Our Terms of Service and Privacy Policy have changed.

By continuing to use this site, you are agreeing to the new Privacy Policy and Terms of Service.

Recent grads finding jobs - in their living rooms

octavia_silva.top.jpgOctavia Silva in the home office/kitchen/living room of her Brooklyn, NY apartment. By Jessica Dickler, staff writer


NEW YORK (CNNMoney) -- Each morning 26-year old Octavia Silva gets up, showers, puts on her business clothes, does her make up, and then starts her workday as an administrative assistant -- from a table in her living room.

Silva answers phones and does other tasks for Surprise Industries, a company that plans oddball surprise presents, anything from a DJing class to flight school. She allows herself 30 minutes for lunch and ends her day promptly at 6 p.m.

"I give myself those limits so it would be like working in a real office," Silva said.

She's one of a growing number of young professionals choosing to work from home as telecommuting opportunities have jumped nearly 400% in the past three years, according to job-search site FlexJobs.com.

"[We are] receiving many more calls and inquiries from younger job seekers interested in telecommuting and flexible jobs," said FlexJobs CEO Sara Sutton Fell.

In fact, she added, the number of young job seekers using FlexJobs to find these kinds of positions increased 181% during the past three years.

"They really like it because it sits with the work/life balance that the younger generations really care about," said Melanie Holmes, a vice president at employment services firm Manpower. "My generation started out as workaholics, this generation is not like that."

It also works for many entrepreneurs, who are staffing their firms virtually. Jack Goldberg, president of online marketing firm BirdDog Media, says most of his employees are between the ages of 24 and 28, and all of them work from home. In fact, there is no main office at all.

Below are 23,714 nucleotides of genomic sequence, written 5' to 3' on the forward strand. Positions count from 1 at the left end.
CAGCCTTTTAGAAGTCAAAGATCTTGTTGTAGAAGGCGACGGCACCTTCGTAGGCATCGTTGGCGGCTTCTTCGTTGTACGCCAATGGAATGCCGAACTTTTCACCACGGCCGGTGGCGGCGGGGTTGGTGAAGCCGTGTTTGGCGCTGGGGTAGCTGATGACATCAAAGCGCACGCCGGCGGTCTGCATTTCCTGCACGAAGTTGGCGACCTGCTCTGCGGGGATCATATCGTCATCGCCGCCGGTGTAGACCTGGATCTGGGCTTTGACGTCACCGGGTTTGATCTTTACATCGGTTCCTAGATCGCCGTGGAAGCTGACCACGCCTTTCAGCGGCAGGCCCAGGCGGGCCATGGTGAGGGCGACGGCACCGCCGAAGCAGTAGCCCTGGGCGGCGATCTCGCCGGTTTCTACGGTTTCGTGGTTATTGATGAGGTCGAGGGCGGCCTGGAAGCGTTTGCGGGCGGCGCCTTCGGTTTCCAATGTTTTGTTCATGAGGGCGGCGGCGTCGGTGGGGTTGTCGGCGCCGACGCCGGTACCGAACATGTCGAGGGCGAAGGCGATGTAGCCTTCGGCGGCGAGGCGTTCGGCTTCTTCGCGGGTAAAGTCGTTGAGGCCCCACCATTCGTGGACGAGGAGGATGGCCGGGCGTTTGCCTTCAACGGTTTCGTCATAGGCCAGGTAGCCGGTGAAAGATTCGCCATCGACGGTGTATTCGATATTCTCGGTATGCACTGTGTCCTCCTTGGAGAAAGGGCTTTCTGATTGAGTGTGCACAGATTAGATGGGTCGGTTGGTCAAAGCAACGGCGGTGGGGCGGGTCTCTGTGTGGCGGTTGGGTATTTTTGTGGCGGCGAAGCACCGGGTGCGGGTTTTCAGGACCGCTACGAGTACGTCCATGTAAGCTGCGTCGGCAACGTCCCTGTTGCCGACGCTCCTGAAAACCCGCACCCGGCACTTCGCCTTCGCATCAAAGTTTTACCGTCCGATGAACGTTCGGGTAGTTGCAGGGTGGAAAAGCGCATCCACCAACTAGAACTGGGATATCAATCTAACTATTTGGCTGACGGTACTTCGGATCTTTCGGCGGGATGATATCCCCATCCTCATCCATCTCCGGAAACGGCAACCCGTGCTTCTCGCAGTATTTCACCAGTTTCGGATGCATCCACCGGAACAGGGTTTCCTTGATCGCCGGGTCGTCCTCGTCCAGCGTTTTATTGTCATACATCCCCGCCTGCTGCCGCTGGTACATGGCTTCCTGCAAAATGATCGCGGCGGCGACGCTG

Goldberg loves running a business out of his house -- especially greeting his daughter when she comes home from school -- and believes that although some employees get lonely home alone, most appreciate the freedom and flexibility.

That describes Zach Welch, 25, who works entirely out of his one-bedroom apartment in Seattle. He's a program developer for BrainGlue, a Menlo Park, Calif.-based marketing agency focused on social networking.

"My desk is in my bedroom so I roll out of bed and get going." Welch said.

He loves the flexible schedule that comes with working from home, which allows him time to ski on the occasional weekday afternoon. But he also struggles with being alienated from his peers. "I am an extrovert by nature and I miss the social aspect," he admitted.

And that, in general, can be a downside to these types of positions. "They don't have the depth of relationships," said Doug Arms, senior vice president of recruiting firm Adecco. "There's a certain value to face to face interaction."

Arms believes that sharing an office can offer a career boost, as well as psychological one. He even contends that's what has helped him in his own professional experience. "There have been times when I've been outperformed by others, but the relationships I was able to develop propelled my career."

Arms recommends making room for some face time with managers and other coworkers at least once a week to develop a personal connection. To top of page

Overnight Avg Rate Latest Change Last Week
30 yr fixed4.02%3.99%
15 yr fixed3.16%3.18%
5/1 ARM3.31%3.40%
30 yr refi4.06%4.01%
15 yr refi3.18%3.20%
Rate data provided
by Bankrate.com
View rates in your area
 
Find personalized rates:
Index Last Change % Change
Dow 19,756.85 142.04 0.72%
Nasdaq 5,444.50 27.14 0.50%
S&P 500 2,259.53 13.34 0.59%
Treasuries 2.46 0.08 3.23%
Data as of 1:51pm ET
Company Price Change % Change
Bank of America Corp... 23.09 0.14 0.61%
Ford Motor Co 13.17 0.14 1.07%
Chesapeake Energy Co... 7.72 0.12 1.58%
Twenty-First Century... 28.21 -0.43 -1.50%
Apple Inc 113.95 1.83 1.63%
Data as of Dec 9

Sections

Even Carl Icahn, one of President-elect Donald Trump's biggest cheerleaders on Wall Street, thinks the post-election exuberance in the stock market has gotten a bit out of hand. More

Republican leaders keep saying Obamacare is hurting the economy and killing jobs, but there's scant evidence for it. In fact, a number of studies show that the economy has been growing. More

"Wow." That's former CIA director General Michael Hayden's reaction to President-elect Trump's refusal to believe that Russia hacked the American election. More

The Los Angeles city attorney is suing four major retailers over claims that they deliberately inflated the original price on some items that misled customers into thinking they were getting a better deal. More